Democracy contested: Armenia’s fifth presidential elections

About the author
Armine Ishkanian is a lecturer in NGOs and development in the department of social policy, London School of Economic. Her books include Democracy Building and Civil Society in Post-Soviet Armenia (Routledge, 2008)

Armenia's presidential election of 19 February 2008 appeared to deliver a clear victory to the candidate who had led in most opinion polls throughout the campaign, Serzh Sarkisian. Sarkisian, Armenia's current prime minister and close ally of President Robert Kocharian, was declared the victor on 24 February with (according to official results) 52% of the vote. But as so often in the region - and in a pattern increasingly familiar around the world - the official results were bitterly disputed. The supporters of the leading defeated candidate (and former president) Levon Ter-Petrossian responded to the declared outcome by organising a continuous mass protests in the centre of the capital, Yerevan. In confrontations between demonstrators and security forces, eight people have been killed.

Armine Ishkanian is a lecturer at the Centre for Civil Society, London School of Economics. She is the author of Democracy-building and Civil Society in post-Soviet Armenia (Routledge, 2008)

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The election crisis has thus become one of public order and governance. But what is it "really" about, and where does it fit the pattern of Armenia's democratic development in the years since independence from the Soviet Union in September 1991?

Since achieving independence, Armenia has held five presidential elections (1991, 1996, 1998, 2003, and 2008). Of these only the 1991 election is considered to have been free and fair. All the others, the most recent one included, have followed a pattern that has unfortunately become all too familiar: a flawed process followed by boisterous protests by the opposition.

In the aftermath of the 19 February 2008 elections, demonstrations were convened in Yerevan's Liberty Square. The atmosphere at the tented encampment was celebratory rather than threatening, typified by protestors' singing and dancing around bonfires. Behind the display of public defiance, political manoeuvring also continued, as Serzh Sarkisian began reaching out to other opposition candidates (apart, that is, from his chief rival Levon Ter-Petrossian) to seek collaborative deals. In quick succession, Artashes Geghamian and Artur Baghdasarian agreed to cooperate.

The post-election standoff remained tense; across the ten days until 29 February there were a number of arrests and detentions of individual opposition party members, activists, and some state officials who had defected to the opposition camp. But few expected what happened in the early morning of Saturday 1 March, when interior-ministry security forces moved in and forcibly dispersed the demonstration in the square using tear-gas, truncheons, and electric-shock equipment. In circumstances as disputed as the election itself, eight people lost their lives; it appears that excessive force was used against the demonstrators. The deaths have intensified the sense of emergency in Armenia, adding urgency to efforts to resolve the crisis yet embittering an already difficult situation still further.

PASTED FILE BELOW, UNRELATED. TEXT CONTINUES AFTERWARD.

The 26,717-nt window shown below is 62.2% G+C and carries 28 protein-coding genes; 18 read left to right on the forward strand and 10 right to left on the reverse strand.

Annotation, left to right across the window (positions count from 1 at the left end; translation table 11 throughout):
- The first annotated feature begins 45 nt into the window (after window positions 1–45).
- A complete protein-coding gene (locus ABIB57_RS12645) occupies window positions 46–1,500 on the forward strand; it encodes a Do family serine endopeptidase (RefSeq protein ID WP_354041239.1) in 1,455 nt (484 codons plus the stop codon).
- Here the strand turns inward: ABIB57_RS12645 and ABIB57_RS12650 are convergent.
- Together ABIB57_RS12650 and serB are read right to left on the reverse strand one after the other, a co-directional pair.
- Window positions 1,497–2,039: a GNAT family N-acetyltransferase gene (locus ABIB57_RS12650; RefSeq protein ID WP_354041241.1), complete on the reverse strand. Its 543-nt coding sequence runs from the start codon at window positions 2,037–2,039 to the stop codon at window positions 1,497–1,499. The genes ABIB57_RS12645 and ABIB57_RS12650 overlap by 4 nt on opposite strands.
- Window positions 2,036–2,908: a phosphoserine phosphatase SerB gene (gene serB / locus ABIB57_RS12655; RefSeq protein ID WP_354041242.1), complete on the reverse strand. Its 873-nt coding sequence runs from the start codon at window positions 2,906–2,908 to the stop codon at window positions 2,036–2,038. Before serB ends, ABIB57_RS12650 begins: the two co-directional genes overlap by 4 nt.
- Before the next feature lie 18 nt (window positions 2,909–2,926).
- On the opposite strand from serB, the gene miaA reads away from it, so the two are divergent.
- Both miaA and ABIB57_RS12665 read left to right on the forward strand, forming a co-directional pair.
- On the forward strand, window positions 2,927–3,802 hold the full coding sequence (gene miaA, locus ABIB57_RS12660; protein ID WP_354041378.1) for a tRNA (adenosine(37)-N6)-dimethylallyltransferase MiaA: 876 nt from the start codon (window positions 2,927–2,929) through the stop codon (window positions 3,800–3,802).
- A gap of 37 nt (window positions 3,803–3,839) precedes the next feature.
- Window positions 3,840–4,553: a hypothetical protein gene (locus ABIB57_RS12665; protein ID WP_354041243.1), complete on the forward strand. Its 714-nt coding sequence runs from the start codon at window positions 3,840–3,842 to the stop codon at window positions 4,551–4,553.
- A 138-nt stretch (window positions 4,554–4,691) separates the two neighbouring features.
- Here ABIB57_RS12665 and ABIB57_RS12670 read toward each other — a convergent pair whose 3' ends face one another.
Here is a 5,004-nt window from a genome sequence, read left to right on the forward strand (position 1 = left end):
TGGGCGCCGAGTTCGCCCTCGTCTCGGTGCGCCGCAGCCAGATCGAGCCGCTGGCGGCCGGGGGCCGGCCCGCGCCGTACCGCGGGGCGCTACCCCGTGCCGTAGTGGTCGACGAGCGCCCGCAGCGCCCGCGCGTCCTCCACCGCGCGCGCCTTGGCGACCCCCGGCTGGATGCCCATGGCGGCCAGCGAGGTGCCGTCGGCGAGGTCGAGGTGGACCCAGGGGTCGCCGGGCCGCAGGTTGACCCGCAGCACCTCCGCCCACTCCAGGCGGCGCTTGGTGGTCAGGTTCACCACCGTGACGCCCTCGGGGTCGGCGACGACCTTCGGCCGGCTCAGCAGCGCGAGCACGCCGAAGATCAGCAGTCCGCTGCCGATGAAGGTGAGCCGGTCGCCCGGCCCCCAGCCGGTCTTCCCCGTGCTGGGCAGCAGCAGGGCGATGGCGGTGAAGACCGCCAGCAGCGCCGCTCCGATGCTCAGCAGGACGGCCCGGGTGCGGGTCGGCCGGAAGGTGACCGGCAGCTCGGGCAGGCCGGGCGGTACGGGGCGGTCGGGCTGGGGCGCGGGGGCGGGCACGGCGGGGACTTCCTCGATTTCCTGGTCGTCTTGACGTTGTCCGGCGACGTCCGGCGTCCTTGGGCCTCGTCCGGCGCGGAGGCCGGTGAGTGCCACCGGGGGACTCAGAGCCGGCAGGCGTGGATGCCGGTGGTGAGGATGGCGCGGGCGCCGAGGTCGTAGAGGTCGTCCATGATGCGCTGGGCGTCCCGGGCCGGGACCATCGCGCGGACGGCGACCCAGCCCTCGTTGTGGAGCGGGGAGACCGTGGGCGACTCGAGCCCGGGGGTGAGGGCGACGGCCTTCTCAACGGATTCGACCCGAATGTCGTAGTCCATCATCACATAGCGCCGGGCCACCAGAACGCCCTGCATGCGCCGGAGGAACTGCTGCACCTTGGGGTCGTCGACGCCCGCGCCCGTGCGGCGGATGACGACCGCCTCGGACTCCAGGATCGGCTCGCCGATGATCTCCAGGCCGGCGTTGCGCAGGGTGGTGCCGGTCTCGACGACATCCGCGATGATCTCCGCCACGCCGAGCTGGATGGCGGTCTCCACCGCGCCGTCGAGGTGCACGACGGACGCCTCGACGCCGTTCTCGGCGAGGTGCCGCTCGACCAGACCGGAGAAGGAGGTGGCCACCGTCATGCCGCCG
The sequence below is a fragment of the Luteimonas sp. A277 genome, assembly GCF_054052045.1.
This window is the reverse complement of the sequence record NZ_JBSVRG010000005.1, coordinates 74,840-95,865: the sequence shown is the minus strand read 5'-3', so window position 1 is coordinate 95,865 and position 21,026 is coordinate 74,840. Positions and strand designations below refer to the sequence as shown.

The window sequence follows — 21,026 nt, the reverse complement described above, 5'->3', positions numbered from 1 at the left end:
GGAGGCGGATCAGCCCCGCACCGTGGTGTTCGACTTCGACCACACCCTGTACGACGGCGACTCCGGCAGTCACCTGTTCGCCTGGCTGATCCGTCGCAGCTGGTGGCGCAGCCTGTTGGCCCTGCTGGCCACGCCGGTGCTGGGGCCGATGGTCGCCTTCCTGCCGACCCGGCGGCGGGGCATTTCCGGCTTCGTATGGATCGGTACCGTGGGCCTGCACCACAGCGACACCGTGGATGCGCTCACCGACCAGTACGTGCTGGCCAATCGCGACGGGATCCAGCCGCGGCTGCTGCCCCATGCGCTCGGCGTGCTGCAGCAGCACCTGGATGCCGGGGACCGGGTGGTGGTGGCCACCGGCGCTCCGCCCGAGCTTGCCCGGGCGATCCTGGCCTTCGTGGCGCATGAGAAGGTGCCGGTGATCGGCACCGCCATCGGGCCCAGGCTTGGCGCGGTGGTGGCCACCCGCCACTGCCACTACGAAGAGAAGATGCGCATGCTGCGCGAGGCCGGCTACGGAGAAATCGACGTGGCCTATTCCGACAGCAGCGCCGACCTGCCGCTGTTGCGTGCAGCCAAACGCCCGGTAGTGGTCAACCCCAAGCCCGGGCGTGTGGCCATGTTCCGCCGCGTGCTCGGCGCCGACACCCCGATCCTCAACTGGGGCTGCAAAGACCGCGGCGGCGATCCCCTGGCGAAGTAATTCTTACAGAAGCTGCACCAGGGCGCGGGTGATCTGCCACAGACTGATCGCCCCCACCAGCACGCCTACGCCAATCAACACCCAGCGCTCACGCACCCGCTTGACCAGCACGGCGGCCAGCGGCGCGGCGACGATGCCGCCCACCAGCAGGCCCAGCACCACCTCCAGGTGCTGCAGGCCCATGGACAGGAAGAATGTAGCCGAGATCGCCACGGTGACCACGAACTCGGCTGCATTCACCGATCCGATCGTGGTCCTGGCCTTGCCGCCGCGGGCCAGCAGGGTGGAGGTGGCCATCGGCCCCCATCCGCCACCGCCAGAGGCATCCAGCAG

The context

The irreconcilable positions of Serzh Sarkisian and Levon Ter-Petrossian are rooted in Armenia's post-independence politics. Ter-Petrossian came to prominence in the late 1980s as the leader of the Karabakh Committee, which championed the interests and rights of the ethnic-Armenian majority in Nagorno-Karabakh (an enclave inside Armenia's neighbour Azerbaijan). He was elected Armenia's president in 1991 and was re-elected in 1996, but resigned from office in February 1998 as a result of a coup that brought Robert Kocharian to power. Ter-Petrossian then withdrew from public life and effectively entered voluntary internal exile. It was only in September 2007 that he re-entered politics with a vitriolic attack on what he saw as the corruption of his successor and of Armenia's system more generally; soon after, he announced his candidacy in the February 2008 elections (see Vicken Cheterian, "Armenia's election: the waiting game" (19 February 2008).

After his electoral effort resulted in defeat (with the official results awarding him 21.4% of the vote), Ter-Petrossian said that massive voting irregularities and violations had made the declared outcome invalid. His next step was to appeal to the Constitutional Court to schedule new elections (another disappointed candidate, Tigran Karapetyan, has said he also intends to take this route). But after the break-up of the protests, there are reports that Ter-Petrossian has been placed under house-arrest.

A number of neutral local observers, and international organisations such as Human Rights Watch, has highlighted voting irregularities and intimidation at polling-stations across Armenia. But the authorities insist the vote was fair and that Sarkisian was legitimately elected, and thus characterise the protests as part of an attempt to seize power by illegal means.

The Armenian government and Sarkisian's camp defend their stance by pointing out that a number of significant countries (including France, Russia, and Turkey) has recognised his victory, and that the finding of the International Election Observation Mission (IEOM) is that the vote met the required standards. The IEOM preliminary report indeed declares that the election was "administered mostly in line with OSCE and Council of Europe commitments and standards"; but it also says that further improvements are needed to address remaining problems, including "the absence of a clear separation between state and party functions, the lack of public confidence in the electoral process and ensuring equal treatment of election contestants". The report states: "The conduct of the count did not contribute to reducing an existing suspicion amongst election stakeholders".

Several Armenian NGOs have criticised the IEOM report as being too cautious. They released a joint statement arguing that "the apparent discrepancy between the actual findings of the assessment with the formative first two sentences of the report resulted in the government only referring to this paragraph in the international observers' assessment in order to legitimise the results of the election". Some demonstrators picketed near the OSCE offices in Yerevan, shouting "Shame!" to indicate their disappointment with the observers' report and what they consider its lending credibility to a flawed electoral process.